I was so busy trying on clothes and attempting to keep up with Marla’s speedy pace, that I only managed to take a few photos. Most of these are from The Mall’s own website.

After The Mall, it was off to Space, the Prada Outlet. Located in an industrial area, just outside the town of Montevarchi, there were no identifying signs to let you know you had arrived. I guess Prada does not want to advertise that they have an outlet store. Try as they may to hide this outlet store, Claudio, our trusty driver, managed to ferret it out!

There was no line-up at all when we arrived, so we sailed right in. When you first enter the store, a very handsome Prada model hands you a ticket with a number on it. This is your PIN number for the day. You are not allowed to take items you wish to purchase from one department to another. Once you try the item on and decide you want to purchase it, you hand the items over to a sales associate and they set it aside with your PIN number. When you are all done shopping, you proceed to the checkout and all your items magically appear. Luckily, you are still able to change your mind at the cash and they don’t even get snarky about it!

Prada knows a thing or two about merchandising. Upon entering, straight ahead, front and center, is the shoe department. Like moths to a flame we were drawn right in! Purses, accessories and collection pieces are on the right hand side of the store and skin care, sunglasses and sportswear flank the left side of the store. Menswear, as usual, is buried at the back. I’m always surprised that men don’t have a complex about this.

Although this was an outlet store, the displays were quite beautiful and there was a large selection of items and sizes. I managed to find a beautiful black cashmere sweater for 70% off and a cute little evening bag to bring home to my daughter, as a consolation prize for daring to go to the Holy Grail (Prada Outlet) without her! Prices were really good. One friend bought two purses, one for herself and one for her sister. (Lucky sister!) My sister-in-law got some gorgeous shoes that we all coveted. All in all, a successful trip!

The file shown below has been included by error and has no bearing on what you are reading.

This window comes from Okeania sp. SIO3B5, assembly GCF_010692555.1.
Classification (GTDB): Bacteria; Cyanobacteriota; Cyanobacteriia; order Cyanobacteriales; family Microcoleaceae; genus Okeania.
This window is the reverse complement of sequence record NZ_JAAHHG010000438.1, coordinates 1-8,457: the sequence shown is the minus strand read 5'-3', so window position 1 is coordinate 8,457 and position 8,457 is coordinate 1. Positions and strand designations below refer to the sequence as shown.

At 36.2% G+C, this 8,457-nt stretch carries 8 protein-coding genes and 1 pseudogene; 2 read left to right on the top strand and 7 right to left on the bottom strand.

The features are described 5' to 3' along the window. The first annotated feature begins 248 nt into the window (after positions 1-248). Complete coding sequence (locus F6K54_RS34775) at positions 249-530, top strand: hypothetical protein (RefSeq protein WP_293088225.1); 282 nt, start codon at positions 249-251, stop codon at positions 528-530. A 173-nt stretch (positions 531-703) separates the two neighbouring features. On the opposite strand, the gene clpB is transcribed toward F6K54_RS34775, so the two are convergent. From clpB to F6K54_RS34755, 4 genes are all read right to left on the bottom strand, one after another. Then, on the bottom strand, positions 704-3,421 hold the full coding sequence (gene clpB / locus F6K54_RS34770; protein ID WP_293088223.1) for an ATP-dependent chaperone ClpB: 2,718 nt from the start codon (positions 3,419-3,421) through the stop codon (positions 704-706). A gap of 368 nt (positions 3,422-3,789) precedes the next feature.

Stay tuned for Day 10 (our last day before going home – sob!) when we get a cooking lesson from Liria, in her fabulous kitchen!

Molten Caramel Cake

There is a cerulean blue file folder, sitting on my desk, to the left of my printer. It contains recipes and cooking ideas that I hope to try out one day. Some of these recipes I have printed off the internet from food blogs, Food Network shows and other food related sites. Others are torn from the pages of various newspapers and magazines. It is an unweildly bulging mess. Every so often, I go through the folder, and toss out things that no longer appeal to me in my current state of mind. For example, last week I tossed out a recipe for Poached Tongue with Tangy Tomato, Olive and Caper Sauce. The week before, I threw out a recipe for Malabi (a Middle Eastern milk pudding). What was I thinking?

And then there are the recipes that never get a chance to make it into the “to try one day” folder. You read about something or see a chef prepare it on TV and you are immediately mobilized into action. You must make it NOW! It’s all you can think about. That happened to me last week. I had several other pressing matters (like making dinner) to take care of, but I just ignored them and began rummaging in my kitchen cupboards to make sure I had everything I needed to make Molten Caramel Cake.

When I watched Chuck Hughes prepare these little cakes on his Food Network show last week, I was transfixed. First of all, molten caramel! Who even know you could do molten caramel cakes? Of course I had heard of molten chocolate cakes, but caramel…I just never imagined such a glorious thing. I am not a huge fan of the chocolate variety. Warm gooey chocolate just doesn’t do it for me. I like my chocolate like I like my men… solid! Caramel is a completely different story. Caramel is meant to be warm and runny and sticky. These little cakes are amazing. They take about 10 minutes to put together and 15 minutes to bake. Almost an instant dessert. You will not be sorry you ignored everything on your TO DO list to make these. Trust me, they’re worth it.

White chocolate and butter are melted, then whisked together. While I was waiting for the white chocolate to melt, I took a picture of my newly organized pantry shelves.

I just have to share with you these new storage containers I am currently obsessing over. They are made by OXO Good Grips. They’re amazing for a few reasons. First, the seal is extremely airtight. Second, they are square so you can fit more containers in your space than round containers. Third, the tops are flat, so they stack very well, also maximizing space. And finally, they are so much fun to open. Watch my demo video!

Once the white chocolate and butter are melted, whisk in some ready-made dulce de leche. The Presidents Choice brand is quite good. And Williams Sonoma makes a delicious one as well, according to my sister-in-law.

It is important to take the time to whisk the eggs and sugar together properly. It takes about 5 minutes to get the mixture to double in volume.

After 15 minutes they were done. We waited about 45 minutes before we ate them, but they would be wonderful hot from the oven too. The magic happens when you stick the spoon into the middle of the cake and warm caramel comes oozing out. What could be better?  They were still delicious the next morning for breakfast with a latte.

Click here to print the recipe for Molten Caramel Cake.